It’s not a job with frequent tangible rewards.

“Right now it’s budget season, and I think that’s always challenging,” Rachel says. “I’m trying to figure out how to use the resources I have most effectively to meet the needs of the students.”

Another major challenge in her work is violence in the city.

“Students have experienced a lot, on top of just needing to figure out English and math and social studies and science.”

But Rachel’s vision keeps her motivated.

“I try to stay connected to students just so I can stay grounded in the work,” she says. “And I have a team that I love. I have a team of folks that are all really passionate about the work that we do. I love working with them and figuring out hard things together.”

Rachel says Chuck Lovelace ’77, the Foundation’s executive director, connected her with her very first work experience in the public education system. When she was still at Carolina, he introduced her to the superintendent of Orange County schools, Neil Pedersen.

“Dr. Pedersen let me shadow him every week as an independent study,” Rachel says. “Looking back, that’s wild to have this undergraduate follow you around to all these different meetings. Some of the meetings were so boring, I remember nodding off in some of them.” Rachel laughs, then becomes serious.

“I don’t know that I would be working in a district office right now if Dr. Pedersen had not let me see what it was like to be part of working in a school district. And Chuck made that connection. I hadn’t asked for it, but he made the connection as something he thought I might be interested in—and it was really life changing to have that level of exposure as an undergraduate.”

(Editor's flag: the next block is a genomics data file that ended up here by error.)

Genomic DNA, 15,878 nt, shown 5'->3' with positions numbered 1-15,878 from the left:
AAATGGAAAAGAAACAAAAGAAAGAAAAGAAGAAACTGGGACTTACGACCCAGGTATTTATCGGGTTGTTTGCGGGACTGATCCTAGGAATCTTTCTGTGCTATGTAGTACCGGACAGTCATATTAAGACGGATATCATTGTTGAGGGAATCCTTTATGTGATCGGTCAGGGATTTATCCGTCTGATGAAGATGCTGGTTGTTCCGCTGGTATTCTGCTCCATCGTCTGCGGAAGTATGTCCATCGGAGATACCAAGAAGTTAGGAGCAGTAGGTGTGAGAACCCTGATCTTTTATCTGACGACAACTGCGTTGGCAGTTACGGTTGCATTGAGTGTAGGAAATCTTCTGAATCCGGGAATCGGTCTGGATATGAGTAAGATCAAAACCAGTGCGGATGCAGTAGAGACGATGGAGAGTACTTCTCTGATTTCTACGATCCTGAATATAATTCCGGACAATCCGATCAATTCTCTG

Rachel says that her identity as a Morehead-Cain still influences her decision-making today.

“One of the things that I’ve always valued about the Morehead-Cain is that the Foundation values character and service alongside leadership and academic success. When I think about how I want to live my life, it’s not just about being smart, it’s not just about having a position that has some fancy name, it’s not just about having some title like ‘doctor’—it’s about having the character and orientation towards serving others that makes all that stuff worthwhile. Yes, great leadership. Yes, intelligence. But those things are not as important as the character and the orientation to service.”